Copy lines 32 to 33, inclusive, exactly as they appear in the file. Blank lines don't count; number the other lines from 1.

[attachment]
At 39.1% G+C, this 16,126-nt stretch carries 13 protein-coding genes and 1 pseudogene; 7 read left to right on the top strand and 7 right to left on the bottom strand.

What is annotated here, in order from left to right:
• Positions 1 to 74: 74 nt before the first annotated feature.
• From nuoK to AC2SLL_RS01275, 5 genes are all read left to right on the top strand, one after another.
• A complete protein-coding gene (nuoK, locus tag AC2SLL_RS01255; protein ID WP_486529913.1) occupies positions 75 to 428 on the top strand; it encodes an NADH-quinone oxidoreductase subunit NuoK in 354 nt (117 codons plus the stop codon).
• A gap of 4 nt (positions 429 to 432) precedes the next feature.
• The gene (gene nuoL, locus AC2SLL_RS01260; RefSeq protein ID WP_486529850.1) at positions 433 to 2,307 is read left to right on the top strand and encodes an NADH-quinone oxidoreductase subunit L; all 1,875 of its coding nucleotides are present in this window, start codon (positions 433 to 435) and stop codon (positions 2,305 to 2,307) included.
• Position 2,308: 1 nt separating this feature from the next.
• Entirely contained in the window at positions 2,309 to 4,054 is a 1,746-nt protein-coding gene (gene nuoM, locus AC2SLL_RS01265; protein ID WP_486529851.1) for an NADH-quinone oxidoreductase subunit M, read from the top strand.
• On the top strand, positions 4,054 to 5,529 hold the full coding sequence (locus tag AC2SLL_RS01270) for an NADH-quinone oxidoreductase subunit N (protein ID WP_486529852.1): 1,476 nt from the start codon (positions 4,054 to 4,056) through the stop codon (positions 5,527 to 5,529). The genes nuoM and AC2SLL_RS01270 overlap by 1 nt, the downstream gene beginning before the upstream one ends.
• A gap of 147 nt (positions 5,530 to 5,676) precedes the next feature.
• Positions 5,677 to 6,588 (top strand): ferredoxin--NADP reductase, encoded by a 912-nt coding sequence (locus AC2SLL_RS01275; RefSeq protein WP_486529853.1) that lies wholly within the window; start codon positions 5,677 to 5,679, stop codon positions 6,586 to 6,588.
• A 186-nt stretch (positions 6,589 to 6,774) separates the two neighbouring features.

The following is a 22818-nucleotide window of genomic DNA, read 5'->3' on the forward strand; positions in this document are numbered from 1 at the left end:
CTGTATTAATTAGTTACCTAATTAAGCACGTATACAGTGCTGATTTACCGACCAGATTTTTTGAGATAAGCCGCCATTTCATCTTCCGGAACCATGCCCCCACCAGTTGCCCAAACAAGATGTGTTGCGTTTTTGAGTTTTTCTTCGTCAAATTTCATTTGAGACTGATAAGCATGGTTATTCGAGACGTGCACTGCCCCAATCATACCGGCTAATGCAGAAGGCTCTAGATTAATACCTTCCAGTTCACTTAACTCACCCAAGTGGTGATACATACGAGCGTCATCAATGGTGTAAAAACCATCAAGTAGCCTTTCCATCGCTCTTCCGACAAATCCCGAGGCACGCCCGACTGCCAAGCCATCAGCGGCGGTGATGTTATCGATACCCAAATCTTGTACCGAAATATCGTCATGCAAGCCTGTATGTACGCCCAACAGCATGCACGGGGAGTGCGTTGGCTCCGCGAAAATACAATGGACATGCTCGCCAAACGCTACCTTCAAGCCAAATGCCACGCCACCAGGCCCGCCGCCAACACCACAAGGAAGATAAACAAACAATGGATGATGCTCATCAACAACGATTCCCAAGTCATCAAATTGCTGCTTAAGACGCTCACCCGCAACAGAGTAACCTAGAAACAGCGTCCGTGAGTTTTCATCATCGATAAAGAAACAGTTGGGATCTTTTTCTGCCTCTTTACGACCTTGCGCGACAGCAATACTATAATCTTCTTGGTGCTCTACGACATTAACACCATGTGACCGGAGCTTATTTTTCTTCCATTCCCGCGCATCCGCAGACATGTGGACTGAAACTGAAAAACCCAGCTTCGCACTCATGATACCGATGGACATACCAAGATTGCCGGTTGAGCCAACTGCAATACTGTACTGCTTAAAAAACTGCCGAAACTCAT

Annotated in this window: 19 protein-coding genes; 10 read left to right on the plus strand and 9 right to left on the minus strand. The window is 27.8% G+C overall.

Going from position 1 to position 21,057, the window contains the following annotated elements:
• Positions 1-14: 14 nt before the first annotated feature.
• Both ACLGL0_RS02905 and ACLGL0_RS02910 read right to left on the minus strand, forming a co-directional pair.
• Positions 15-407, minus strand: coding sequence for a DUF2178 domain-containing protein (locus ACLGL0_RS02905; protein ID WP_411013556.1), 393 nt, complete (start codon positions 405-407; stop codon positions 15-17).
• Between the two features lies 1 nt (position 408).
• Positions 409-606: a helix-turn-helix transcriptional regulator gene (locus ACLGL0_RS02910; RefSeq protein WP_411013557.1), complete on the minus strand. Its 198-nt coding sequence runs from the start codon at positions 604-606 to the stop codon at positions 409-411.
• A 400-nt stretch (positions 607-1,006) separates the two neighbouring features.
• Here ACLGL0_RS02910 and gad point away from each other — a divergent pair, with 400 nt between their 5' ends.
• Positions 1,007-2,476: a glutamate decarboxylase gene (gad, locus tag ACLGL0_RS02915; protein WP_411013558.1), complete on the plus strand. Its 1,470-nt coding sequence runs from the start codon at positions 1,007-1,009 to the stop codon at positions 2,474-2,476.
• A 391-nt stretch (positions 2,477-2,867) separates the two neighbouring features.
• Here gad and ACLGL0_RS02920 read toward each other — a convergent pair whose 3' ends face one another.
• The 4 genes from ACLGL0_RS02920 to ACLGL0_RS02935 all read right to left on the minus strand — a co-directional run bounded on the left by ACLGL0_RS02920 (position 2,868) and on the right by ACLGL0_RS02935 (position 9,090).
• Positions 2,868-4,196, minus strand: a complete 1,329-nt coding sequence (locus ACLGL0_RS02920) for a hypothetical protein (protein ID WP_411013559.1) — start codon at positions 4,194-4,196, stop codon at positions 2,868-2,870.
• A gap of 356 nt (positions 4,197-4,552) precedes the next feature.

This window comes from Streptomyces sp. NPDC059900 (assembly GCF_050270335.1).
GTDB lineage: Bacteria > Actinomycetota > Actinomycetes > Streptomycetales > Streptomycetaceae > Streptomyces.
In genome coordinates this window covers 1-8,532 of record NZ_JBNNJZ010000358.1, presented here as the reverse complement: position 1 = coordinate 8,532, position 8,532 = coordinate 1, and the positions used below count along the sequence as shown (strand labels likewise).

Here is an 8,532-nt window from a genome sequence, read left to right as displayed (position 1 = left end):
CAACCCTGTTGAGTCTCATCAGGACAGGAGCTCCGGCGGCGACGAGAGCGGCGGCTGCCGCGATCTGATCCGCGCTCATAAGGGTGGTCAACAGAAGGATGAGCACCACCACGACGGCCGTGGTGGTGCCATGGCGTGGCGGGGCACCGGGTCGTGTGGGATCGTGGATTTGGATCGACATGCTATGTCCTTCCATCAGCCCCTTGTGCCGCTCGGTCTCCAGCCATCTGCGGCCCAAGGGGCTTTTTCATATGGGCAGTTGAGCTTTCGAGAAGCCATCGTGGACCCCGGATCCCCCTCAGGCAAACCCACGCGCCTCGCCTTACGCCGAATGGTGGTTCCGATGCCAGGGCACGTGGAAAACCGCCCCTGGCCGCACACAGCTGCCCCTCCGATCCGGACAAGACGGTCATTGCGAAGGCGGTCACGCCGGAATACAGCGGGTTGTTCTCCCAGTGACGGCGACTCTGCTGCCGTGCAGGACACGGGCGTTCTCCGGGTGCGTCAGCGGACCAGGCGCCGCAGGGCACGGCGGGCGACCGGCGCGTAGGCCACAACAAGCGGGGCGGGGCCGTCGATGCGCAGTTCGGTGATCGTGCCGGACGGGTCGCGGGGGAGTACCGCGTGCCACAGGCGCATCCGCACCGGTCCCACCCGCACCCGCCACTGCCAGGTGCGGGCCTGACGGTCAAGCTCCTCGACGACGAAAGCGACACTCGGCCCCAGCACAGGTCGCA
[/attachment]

GTDB lineage: Bacteria > Actinomycetota > Actinomycetes > Streptomycetales > Streptomycetaceae > Streptomyces.
In genome coordinates this window covers 1-8,532 of record NZ_JBNNJZ010000358.1, presented here as the reverse complement: position 1 = coordinate 8,532, position 8,532 = coordinate 1, and the positions used below count along the sequence as shown (strand labels likewise).